I left for Faverges, a charming alpine village in the north-east of France, on the opening day of the FIFA World Cup. Flying first to London, I saw glimpses of the opening ceremony could be seen at Singapore airport. A friend and I stood in a pub near Soho on a balmy – and, indeed, ‘barmy’ – London Saturday afternoon to witness England sneak home against a valiant Paraguay.
The newly appointed Standing Commission of Faith and Order was to gather in Geneva a few days later at the Ecumenical Centre of the World Council of Churches. Arriving slightly ahead of time in this great centre of the Reformation in continental Europe, my catholic sensibilities tingled at contact with their ‘other’ in the new museum dedicated to the same, and in the church in which Calvin preached for some eight years.
The United Nations precinct, dreamy Lake Geneva with its jet d’eau, and local shrines to Genevan-born Jean-Jacques Rousseau stirred the Romantic humanist within, such that come Monday afternoon, having found a quiet café with a plasma screen wherein to enjoy the fact that I wouldn’t have to sit up until the small hours on a ‘school night’ in order to watch the Socceroos first match, I didn’t really mind which team won – at least not until the 84th, 89th, and 92nd minutes! Tuesday evening afforded a more contextual television viewing experience as Switzerland and France played out an all-French-speaking draw.
The next day we were bussed across the border between these two nations and began the business of our meeting: establishing an agenda for the next seven years of this longstanding multi-lateral ecumenical dialogue (Faith and Order preceded the formation of the World Council by some twenty years, established in nearby Lausanne in 1927) – one that is privileged by the full participation of the Roman Catholic Church and Orthodox family of churches. According to its By-laws, 'The aim of Faith and Order is to proclaim the oneness of the Church of Jesus Christ and to call the churches to visible unity in one faith and one eucharistic fellowship... in order that the world may believe.' Within that broad objective, the specific task of the Standing Commission is 'to study such questions of faith, order and worship as bear on this aim and to examine such social, cultural, political, racial and other factors as affect the unity of the Church.'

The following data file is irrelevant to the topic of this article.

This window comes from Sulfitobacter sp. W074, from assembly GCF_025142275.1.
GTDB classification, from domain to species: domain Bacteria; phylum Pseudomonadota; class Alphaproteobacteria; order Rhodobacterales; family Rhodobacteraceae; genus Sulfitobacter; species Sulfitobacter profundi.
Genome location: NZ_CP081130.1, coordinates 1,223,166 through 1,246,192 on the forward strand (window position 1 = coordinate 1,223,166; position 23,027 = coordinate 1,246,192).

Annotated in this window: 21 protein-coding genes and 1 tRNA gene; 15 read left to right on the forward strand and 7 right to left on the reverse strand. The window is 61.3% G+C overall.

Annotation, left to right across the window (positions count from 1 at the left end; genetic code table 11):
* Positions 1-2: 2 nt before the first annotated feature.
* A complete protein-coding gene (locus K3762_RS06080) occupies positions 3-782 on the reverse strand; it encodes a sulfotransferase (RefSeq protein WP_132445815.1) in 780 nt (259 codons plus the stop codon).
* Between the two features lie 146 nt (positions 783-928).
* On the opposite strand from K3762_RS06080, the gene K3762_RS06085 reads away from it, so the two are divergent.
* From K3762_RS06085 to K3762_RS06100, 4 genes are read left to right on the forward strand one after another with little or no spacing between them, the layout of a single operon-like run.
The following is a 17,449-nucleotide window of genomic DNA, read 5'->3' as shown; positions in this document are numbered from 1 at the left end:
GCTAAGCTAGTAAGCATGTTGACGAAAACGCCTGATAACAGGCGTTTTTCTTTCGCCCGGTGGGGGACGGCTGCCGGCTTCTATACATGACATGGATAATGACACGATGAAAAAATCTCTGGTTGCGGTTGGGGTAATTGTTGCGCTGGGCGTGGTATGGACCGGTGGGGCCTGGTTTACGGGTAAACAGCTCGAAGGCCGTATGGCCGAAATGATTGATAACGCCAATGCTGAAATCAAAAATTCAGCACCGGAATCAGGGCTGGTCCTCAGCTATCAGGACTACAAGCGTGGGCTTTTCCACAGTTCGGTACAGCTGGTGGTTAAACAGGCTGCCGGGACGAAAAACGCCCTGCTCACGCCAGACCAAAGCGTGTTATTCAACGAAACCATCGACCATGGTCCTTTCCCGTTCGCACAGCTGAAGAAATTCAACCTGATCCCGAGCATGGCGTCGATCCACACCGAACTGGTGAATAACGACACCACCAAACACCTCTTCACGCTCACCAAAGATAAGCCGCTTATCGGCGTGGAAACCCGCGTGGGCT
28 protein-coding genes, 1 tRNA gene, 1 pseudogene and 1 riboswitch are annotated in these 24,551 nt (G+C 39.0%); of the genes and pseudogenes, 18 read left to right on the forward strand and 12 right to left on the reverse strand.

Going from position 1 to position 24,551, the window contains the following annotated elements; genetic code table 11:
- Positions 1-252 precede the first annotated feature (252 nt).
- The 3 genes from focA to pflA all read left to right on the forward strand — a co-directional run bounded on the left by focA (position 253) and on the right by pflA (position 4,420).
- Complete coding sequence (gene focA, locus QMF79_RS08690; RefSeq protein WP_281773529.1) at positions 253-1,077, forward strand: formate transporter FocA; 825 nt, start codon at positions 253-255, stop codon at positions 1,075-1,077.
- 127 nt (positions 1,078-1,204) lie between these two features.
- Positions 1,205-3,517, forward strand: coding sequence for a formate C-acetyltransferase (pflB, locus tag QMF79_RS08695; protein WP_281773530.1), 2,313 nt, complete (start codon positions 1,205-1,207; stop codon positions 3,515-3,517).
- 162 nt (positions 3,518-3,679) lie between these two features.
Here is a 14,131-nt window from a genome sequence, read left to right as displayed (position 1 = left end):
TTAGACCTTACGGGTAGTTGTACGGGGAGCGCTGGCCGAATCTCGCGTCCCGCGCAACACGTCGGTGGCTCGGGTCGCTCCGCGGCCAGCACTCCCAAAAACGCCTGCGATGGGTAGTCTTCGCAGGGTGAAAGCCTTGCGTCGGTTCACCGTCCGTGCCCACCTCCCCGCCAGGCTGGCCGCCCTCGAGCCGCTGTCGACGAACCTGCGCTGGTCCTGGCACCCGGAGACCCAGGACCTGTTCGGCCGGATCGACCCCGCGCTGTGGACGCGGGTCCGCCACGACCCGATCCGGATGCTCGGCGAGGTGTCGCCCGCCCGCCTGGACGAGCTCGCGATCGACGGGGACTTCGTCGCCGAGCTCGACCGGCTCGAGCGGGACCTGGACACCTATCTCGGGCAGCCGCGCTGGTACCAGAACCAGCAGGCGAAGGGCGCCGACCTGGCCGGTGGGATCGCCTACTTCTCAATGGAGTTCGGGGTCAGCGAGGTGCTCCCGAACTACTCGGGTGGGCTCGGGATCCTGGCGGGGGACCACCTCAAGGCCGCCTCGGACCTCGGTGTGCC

That this mandate can be interpreted to include deep theological reflection on major international sporting events was agreed by unspoken consensus. Our opening worship after dinner that first evening concluded just in time to allow many of the thirty Commissioners – plus WCC staff, and other consultants present – to watch the start of the ‘late game’ between host nation, Germany, and Poland. The salt and vinegar chips were passed to me by a Presbyterian Commissioner from Cameroon, and on in turn to an Argentinian Methodist, while a German Lutheran scouted around for some wine. The General Secretary of the WCC, a Kenyan, who had come to help open the meeting, and delegates from Malaysia, India, and elsewhere, looked on with amused and luxuriant disinterest at the proceedings, and the Brazilian WCC staff member bore patiently the awed anticipatory taunts of all those from merely mortal football-playing nations.
Friedrich Nietzsche once wrote: ‘I know of no other method of dealing with great tasks but play.’ The FIFA World Cup is an intrusion of the carnivalesque into ‘realpolitik’ – a moment every four years when the nations devote themselves quite deliberately to the serious business of being playful. The rules of the game become the grammar of discourse; whilst boundaries are not erased, they are experienced differently, tested, and sometimes redrawn; and there is a certain suspension of disbelief that things could ever actually be this way for more than ninety minutes at a time.
Ecumenical dialogue – an ecclesial carnival rather than a contest – might usefully see itself as making just such a contribution to the great task of proclaiming the theologically essential, if historically incomplete, oneness of the Church of Jesus Christ that the world may believe. Not so much, I would venture, that the world may believe in Jesus Christ, as would believe that the churches can model more creative ways of living with difference than they, or ‘it’ have managed to date.
Subject to the WCC’s approval of its proposed study agenda, in the years ahead Faith and Order will address potentially church-dividing issues relating to biblical interpretation, theological anthropology (including human sexuality), religious pluralism, mutual recognition of baptism, and other aspects of ecclesiology. Weighty matters, all. Yet if the playfulness Nietzsche commends attends our work during this period, we might just achieve that necessary suspension of disbelief whereby the shape and form of a more visible unity and eucharistic fellowship can at least be safely imagined.